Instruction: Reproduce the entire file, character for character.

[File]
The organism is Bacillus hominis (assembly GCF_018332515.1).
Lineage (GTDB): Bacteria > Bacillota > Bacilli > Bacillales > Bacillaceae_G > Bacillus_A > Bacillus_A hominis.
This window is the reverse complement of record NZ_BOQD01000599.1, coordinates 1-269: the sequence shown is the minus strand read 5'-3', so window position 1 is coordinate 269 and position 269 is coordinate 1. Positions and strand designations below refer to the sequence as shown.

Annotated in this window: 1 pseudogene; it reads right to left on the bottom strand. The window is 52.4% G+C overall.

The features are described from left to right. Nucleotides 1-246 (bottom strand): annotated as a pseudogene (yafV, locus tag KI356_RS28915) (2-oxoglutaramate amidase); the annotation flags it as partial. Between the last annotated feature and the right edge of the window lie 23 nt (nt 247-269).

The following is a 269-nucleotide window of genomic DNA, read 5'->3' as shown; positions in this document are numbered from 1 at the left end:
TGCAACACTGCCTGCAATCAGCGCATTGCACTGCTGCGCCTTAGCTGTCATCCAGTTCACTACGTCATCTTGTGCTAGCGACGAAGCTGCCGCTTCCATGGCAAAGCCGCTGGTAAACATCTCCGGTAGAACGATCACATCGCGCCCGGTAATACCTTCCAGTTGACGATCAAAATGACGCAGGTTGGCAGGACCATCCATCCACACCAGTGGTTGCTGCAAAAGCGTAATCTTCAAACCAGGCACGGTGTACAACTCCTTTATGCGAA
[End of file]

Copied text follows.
The organism is Bacillus hominis (assembly GCF_018332515.1).
Lineage (GTDB): Bacteria > Bacillota > Bacilli > Bacillales > Bacillaceae_G > Bacillus_A > Bacillus_A hominis.
This window is the reverse complement of record NZ_BOQD01000599.1, coordinates 1-269: the sequence shown is the minus strand read 5'-3', so window position 1 is coordinate 269 and position 269 is coordinate 1. Positions and strand designations below refer to the sequence as shown.

Annotated in this window: 1 pseudogene; it reads right to left on the bottom strand. The window is 52.4% G+C overall.

The features are described from left to right. Nucleotides 1-246 (bottom strand): annotated as a pseudogene (yafV, locus tag KI356_RS28915) (2-oxoglutaramate amidase); the annotation flags it as partial. Between the last annotated feature and the right edge of the window lie 23 nt (nt 247-269).

The following is a 269-nucleotide window of genomic DNA, read 5'->3' as shown; positions in this document are numbered from 1 at the left end:
TGCAACACTGCCTGCAATCAGCGCATTGCACTGCTGCGCCTTAGCTGTCATCCAGTTCACTACGTCATCTTGTGCTAGCGACGAAGCTGCCGCTTCCATGGCAAAGCCGCTGGTAAACATCTCCGGTAGAACGATCACATCGCGCCCGGTAATACCTTCCAGTTGACGATCAAAATGACGCAGGTTGGCAGGACCATCCATCCACACCAGTGGTTGCTGCAAAAGCGTAATCTTCAAACCAGGCACGGTGTACAACTCCTTTATGCGAA